In 1990 engineers closed the tower to take on a straightening attempt. They siphoned the earth from underneath the foundations. This decreased the lean to 13.1 feet. It took until May of 2001 when the tower was re-opened to visitors. The tower continued to straighten on its own. In May 2008, testing showed that there was an improvement of 19 inches and that the movement of the tower had stopped. It was said that the tower would be able to remain stable for an estimated 200 years.

Many professionals could not understand how the tower had not yet toppled before the stabilization efforts began.

70 metric tons of earth were removed from below the northern side of the Leaning Tower of Pisa.

Leaning Tower Of Pisa

Why Did They Not Completely Straighten The Tower Of Pisa?

If the Leaning Tower Of Pisa was no longer leaning, it would change the character of the monument.

What Is The Pisa Tower Famous For?

The tower is famous for the settling of its foundations. The lean was originally about 15 feet (5.5 degrees). When the engineers took on the straightening attempt starting in 1990, the result was the lean reducing to less than 4 degrees.

It’s All In The Name

The name Pisa means “Marshy Sands”, an indication of why the tower started to tilt during the beginning stages of construction.

It Took 199 Years To Build

It took 199 years until the Leaning Tower of Pisa was finally completed.  Construction started in 1173 but was not finished until 1372. This is in large part due to the construction having to put on hold several times.

The first time construction was halted was due to conflicts between Pisa and Florence, Genoa, and Lucca. Construction resumed in 1272 only to be halted again in 1284 when the Republic of Pisa was defeated by the Genoans in the Battle of Meloria. The final floor of the tower was completed in 1319, but it wasn’t until 1372 that the bell chamber was officially completed the tower.

A Widow Paid For The Foundation Stones

Widow Berta of Bernado left 60 gold coins in her will to the Opera Campanilis Petrarum Sancte Marie. The coins were to be used to buy stones to build a tower. These foundation stones were laid, starting the construction of the Tower of Pisa.

These stones still form the base of the tower today!

Why Was The Leaning Tower Constructed?

There was a lot of war and invading of other territories. One of the most successful overtaking was in 1063 when the Pisans overtook Palmero and brought home a lot of fancy treasures. The government and the catholic church decided that they needed to create a Miracle Square (Piazza dei Miracoli) to be able to show off the treasures. The Leaning Tower of Pisa was the last addition to this square.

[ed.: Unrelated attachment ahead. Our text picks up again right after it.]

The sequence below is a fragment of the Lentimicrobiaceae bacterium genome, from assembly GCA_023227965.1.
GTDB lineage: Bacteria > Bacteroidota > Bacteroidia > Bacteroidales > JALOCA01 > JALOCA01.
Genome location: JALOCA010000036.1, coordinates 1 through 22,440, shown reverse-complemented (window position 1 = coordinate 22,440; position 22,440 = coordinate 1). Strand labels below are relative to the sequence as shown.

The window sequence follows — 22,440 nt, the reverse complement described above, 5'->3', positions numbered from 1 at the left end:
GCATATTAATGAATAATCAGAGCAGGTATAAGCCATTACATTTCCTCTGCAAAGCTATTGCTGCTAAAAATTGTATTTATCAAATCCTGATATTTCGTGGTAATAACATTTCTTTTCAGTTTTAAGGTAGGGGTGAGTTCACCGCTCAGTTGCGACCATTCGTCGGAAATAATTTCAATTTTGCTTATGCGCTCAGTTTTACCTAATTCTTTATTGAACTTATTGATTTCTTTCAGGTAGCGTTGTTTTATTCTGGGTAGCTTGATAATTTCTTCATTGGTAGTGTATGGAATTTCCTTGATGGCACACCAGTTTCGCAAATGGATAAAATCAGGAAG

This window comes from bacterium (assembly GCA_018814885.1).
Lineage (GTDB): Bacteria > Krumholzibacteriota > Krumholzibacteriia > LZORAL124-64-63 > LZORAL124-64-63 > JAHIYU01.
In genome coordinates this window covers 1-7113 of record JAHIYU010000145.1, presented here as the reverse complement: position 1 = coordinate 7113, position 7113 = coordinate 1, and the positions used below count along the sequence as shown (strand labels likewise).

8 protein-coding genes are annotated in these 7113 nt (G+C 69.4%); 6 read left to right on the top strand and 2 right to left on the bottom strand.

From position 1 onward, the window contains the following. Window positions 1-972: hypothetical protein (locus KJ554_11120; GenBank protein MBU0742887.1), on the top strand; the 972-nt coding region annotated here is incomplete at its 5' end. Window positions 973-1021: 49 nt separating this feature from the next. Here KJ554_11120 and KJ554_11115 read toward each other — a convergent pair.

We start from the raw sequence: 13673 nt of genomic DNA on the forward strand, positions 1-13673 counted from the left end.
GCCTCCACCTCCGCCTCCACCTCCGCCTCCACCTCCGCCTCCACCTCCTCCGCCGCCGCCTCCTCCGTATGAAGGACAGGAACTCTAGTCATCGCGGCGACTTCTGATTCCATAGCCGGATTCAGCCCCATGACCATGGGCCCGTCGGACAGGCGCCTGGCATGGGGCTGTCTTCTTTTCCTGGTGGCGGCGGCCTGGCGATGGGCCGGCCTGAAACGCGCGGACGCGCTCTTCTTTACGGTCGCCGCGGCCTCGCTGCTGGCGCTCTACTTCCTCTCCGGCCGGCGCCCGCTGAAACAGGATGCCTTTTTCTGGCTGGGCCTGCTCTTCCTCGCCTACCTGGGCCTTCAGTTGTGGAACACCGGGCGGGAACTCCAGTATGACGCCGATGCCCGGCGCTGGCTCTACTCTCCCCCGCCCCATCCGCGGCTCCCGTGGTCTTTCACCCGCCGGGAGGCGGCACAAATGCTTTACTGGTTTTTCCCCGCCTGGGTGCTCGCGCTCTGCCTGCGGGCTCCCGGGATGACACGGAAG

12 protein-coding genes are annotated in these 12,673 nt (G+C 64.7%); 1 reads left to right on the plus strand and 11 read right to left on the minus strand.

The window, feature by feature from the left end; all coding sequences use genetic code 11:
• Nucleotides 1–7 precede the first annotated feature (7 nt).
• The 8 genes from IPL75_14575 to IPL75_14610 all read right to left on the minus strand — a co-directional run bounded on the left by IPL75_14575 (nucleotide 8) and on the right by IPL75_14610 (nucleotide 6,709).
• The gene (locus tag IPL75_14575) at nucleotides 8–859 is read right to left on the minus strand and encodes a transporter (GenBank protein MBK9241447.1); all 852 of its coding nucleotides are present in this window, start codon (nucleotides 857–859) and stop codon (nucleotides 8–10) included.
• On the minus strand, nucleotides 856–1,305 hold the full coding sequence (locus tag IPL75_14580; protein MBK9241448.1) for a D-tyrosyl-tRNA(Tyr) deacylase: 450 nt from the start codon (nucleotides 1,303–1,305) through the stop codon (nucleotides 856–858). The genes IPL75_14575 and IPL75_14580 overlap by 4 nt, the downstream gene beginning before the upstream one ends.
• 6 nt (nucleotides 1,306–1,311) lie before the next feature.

The Towers Lean Shifted

When the tower was having its fourth, fifth, sixth, and seventh stories added, the structure started to shift to lean further south. It was previously leaning northward.

Who Was The Original Architect Of The Pisa Tower?

A study showed that Distisalvi, an Italian architect that also designed the Baptistry of Pisa, was the original architect of the Tower of Pisa.

Photo: Flickr, Sergio Leenen

The Tower Could Have Been Destroyed In WWII

Once it was discovered that the Germans were using the Pisa Tower as an observation post, US troops considered destroying it with explosives. A 23-year-old American Soldier saved the tower from ruin. Weckstein was one of the GIs that was advancing on the Germans who occupied the town. All he had to do was say “This is Able George One. Fire” and the tower would have been blasted to dust. However, fear and the tower’s beauty instead had him refrain from making that call.

Additional Leaning Structures In Pisa

As demonstrated by the Leaning Tower Pisa, the soil in Pisa is not meant for heavy buildings.  In the 12th century, there was not enough knowledge about how to make adjustments to properly build on the soil. This means that there are more leaning structures in Pisa, though the lean is not noticeable.

The bell tower of the Church of St. Nicola and the San Michele Degli Scalzi both have a tilt of around 5 degrees.

Pisa Is Not The Only Place With Leaning Buildings

Germany has also had some battles with bad soil. The Leaning Tower of Suurhusen beats the Leaning Tower of Pisa. It is a Gothic Church in northwestern Germany, that is the most leaning unintentionally tilted tower. It has a tilt of 4.99 degrees.

Additional Leaning Tower Of Pisa Facts

  • The original height of the tower was 60m.
  • The actual height of the tower is 56.67m on the highest side and 55.86m on the lowest side.
  • The tower weighs 14,500 tonnes.
  • The Cathedral and Baptistery are also sinking.
  • The outside diameter of the Leaning Tower of Pisa’s base is 15.484 meters.
  • The width of the walls at their base is 2.4384 meters.
  • The tower could still resume tilting – it was estimated that the tower would last 200 years. However, that depends on the forces of nature.
  • The bells are rung twice on Sundays.
  • The Tower, Cathedral, Baptistry, and Cemetery are a UNESCO World Heritage Site.

How To Get To Pisa

The easiest way to get to Pisa is by taking the train. Pisa is an hour away from Florence or Cinque Terre, starting at 8,70EUR one way, with trains running every 20 minutes. From Rome, the journey is about 2.5 – 3 hours by high-speed train. A ride on a slower train will take 4 hours. There is an average of 9 trains between the two cities that run daily. Many of the trains go from Rome to Florence, where you then change trains to get to Pisa. Tickets start at 9,00 EUR.

After you arrive in Pisa, it is about a half-hour walk to the Leaning Tower of Pisa.

Is It Worth Visiting The Leaning Tower Of Pisa?

Whether you are a history buff or simply fascinated by unique architecture, the Leaning Tower of Pisa is well worth a visit. This iconic tower is famous around the world for its distinctive and seemingly gravity-defying tilt. Standing proudly in the city center, with brightly colored buildings framing its unusual silhouette, the tower is both an impressive feat of engineering and an enduring symbol of Italian culture.

If anything, make a stop on your way to another destination to see this iconic building. Who knows when you will be in that corner of the world again. If you have the chance, take it!